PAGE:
AfCFTA five years later, what are the obstacles ?

19 April 2024


In 2019, when 54 of the 55 African Union member states ratified the African Continental Free Trade Area (AfCFTA)—Eritrea the only outsider—it marked the launch of a pan-Africanist vision: the enabling of intra-African free trade to promote inclusive and sustainable development on a continent where many economists agree the pace of socioeconomic development has slowed from 50 years ago. As negotiations towards the ultimate objective of a vast single, liberalised market have progressed, AfCFTA’s supporters are shifting focus from sovereignty to the potential economic benefits. What obstacles remain for this ambitious project for African economic integration?


Nicolas Hanin is a senior consultant at Concerto Paris. A specialist in developing corporate communications and public affairs strategies, Nicolas advises public institutions and private sector players. Contact Nicolas at for more information or to find out how Concerto can help you.

Historic opportunity for African development… or Trojan Horse for outsiders?

There is no shortage of arguments in favour of the model of an intra-continental free trade agreement to benefit Africa as elsewhere in the world. Some see it as an accelerator of industrialisation, others as a cornerstone of African self-determination and resilience against crisis. Prospects are promising: according to the World Bank, the gradual elimination of customs tariffs and non-tariff barriers and promotion of value chains could over time boost African GDP by 7% (US$ 450 billion) by 2035.  That would mark quite a transformation from Africa’s current weakness. In 2019, according to Afreximbank, intra-African trade stood at just 14.4% of Africa’s total, compared with 52% for Asia and 73% within the European Union. Such heavy reliance on outside trade underlines Africa’s vulnerability to external economic fluctuations. One needs only think of China, a major source of FDI into Africa, but in sharp decline. But the AfCFTA model itself is not without its dangers, due to some of Africa’s inherent weaknesses. Unlike the European single market or within NAFTA in North America, many African countries are fragile and reliant on external aid and technical assistance. AfCFTA could in fact boost this, by giving external parties easier access to all African markets, exploiting the weaknesses of the most fragile economies. This risk is not just theoretical, with the example of Kenya particularly revealing. In December 2023, the continent's ninth-largest economy signed an Economic Partnership Agreement (EPA) with the European Union. Against the advice of the other member states of the East African Community (EAC), the country intends to take advantage of these new commercial outlets for its exports of fruit, vegetables and, in particular, flowers. Now Kenya's powerful companies "can import inputs for production duty-free, which it can then export to its neighbours in the sub-region, who do not benefit from this advantage", confides Belgian lawyer Marc Maes. Another risk to AfCFTA’s integrity lies in the domestic protection measures governments have put in place in countries, as some of Africa’s economic heavyweights take full advantage to grow their businesses away from foreign competition. Clearly, there is work to be done to ensure that AfCFTA itself is fit for purpose.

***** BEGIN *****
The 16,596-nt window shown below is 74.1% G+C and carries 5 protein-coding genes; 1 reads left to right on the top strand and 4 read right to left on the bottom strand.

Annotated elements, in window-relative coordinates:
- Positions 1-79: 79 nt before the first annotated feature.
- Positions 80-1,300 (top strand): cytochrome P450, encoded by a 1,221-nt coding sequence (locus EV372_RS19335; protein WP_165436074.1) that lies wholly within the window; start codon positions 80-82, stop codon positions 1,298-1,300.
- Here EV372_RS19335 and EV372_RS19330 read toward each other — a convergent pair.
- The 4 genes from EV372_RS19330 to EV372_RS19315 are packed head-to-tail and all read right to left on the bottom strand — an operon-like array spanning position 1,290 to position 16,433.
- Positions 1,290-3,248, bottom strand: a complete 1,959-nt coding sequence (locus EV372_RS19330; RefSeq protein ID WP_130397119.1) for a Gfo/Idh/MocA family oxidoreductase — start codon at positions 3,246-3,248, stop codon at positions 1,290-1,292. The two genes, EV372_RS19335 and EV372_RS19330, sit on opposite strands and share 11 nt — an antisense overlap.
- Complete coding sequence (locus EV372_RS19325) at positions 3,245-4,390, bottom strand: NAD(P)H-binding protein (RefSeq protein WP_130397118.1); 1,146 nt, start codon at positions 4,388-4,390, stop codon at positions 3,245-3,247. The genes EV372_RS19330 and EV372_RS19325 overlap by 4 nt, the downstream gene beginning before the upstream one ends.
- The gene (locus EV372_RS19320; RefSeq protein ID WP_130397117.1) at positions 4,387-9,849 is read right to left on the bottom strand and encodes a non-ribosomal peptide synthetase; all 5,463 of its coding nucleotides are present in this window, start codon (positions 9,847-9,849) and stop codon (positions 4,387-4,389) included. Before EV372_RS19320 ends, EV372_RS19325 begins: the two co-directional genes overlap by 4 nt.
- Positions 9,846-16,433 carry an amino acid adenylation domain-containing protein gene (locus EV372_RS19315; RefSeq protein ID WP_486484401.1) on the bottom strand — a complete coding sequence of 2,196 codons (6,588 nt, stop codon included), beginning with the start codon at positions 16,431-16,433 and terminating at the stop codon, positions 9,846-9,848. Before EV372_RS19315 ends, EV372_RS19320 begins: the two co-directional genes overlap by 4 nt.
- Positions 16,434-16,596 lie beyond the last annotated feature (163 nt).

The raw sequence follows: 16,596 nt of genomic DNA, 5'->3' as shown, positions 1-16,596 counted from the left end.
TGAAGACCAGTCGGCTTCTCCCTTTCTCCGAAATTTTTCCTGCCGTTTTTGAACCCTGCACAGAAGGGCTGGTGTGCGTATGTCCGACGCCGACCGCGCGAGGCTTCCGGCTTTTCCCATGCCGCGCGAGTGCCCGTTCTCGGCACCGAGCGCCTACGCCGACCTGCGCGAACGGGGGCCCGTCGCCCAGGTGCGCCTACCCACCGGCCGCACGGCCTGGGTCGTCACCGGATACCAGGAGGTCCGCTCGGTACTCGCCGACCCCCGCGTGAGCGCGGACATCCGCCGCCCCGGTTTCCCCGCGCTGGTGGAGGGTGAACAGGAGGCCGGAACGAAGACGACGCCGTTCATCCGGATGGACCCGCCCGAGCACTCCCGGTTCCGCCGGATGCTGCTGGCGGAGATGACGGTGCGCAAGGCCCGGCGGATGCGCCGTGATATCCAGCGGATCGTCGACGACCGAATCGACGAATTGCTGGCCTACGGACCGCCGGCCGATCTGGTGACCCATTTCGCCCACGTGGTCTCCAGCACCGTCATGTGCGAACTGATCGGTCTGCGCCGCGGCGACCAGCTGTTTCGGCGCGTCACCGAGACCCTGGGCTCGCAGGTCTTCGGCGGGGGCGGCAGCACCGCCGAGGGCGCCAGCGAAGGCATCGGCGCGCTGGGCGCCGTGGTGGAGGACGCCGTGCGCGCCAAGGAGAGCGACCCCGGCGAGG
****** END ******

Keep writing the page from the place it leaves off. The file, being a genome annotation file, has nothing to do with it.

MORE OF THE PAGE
Coups d'état, unequal markets, different currencies… many sticking points

There are many sticking points in the way of realising the full AfCFTA vision. While 54 countries' adoption of the treaty is an undeniable diplomatic success, the actual implementation is proving far more complex. Despite notable successes in certain sectors, notably food (tea, coffee, meat, and fruit), only 96 products covered by the agreement were traded between less than ten African countries in 2023. For the vision to be realised, commitment to overcoming the obstacles is needed. Now is the time for technical negotiations between countries, which must agree to reduce their national customs revenues and expect positive effects in the longer term. A paradigm shift needs to take place, with customs duties no longer seen as a means of generating revenue for governments, but as a lever for incipient industrialisation. It is particularly urgent to address one of the most contentious issues: the definition of product-specific rules of origin in the calculation of the percentage of local production of a given product. In this respect, each country must establish an "AfCFTA strategy" that is closely in line with its national competitiveness policy, in order to prepare the various sectors in advance for opening up to the continental market. Yet a degree of pragmatism and realism is also needed about the distance still to be travelled. The very infrastructure needed to make AfCFTA functional is both expensive to build, and lacking. Many countries do not currently have the border facilities required to develop a true free trade area. This logistical weakness limits the ability of African countries to increase their continental exports in the medium term. Of course, not least, there are political and security challenges across the continent. In West Africa alone, the surge in military coups in recent years and the subsequent application of regional sanctions have put a stop to the drive towards economic and political integration between African states. Such major difficulties underline the challenges that the AfCFTA vision faces, and why impatient comparisons with the likes of the EU integration model, established within the framework of industrialised economies, are inappropriate. On the slow pace of AfCFTA rollout, Abdou Diop, Managing Partner of Mazars, puts it well: “The EU took a long time to build. We are a little too impatient with AfCFTA. There are still a good ten years to go before we achieve the 4% growth targets set by AfCFTA”.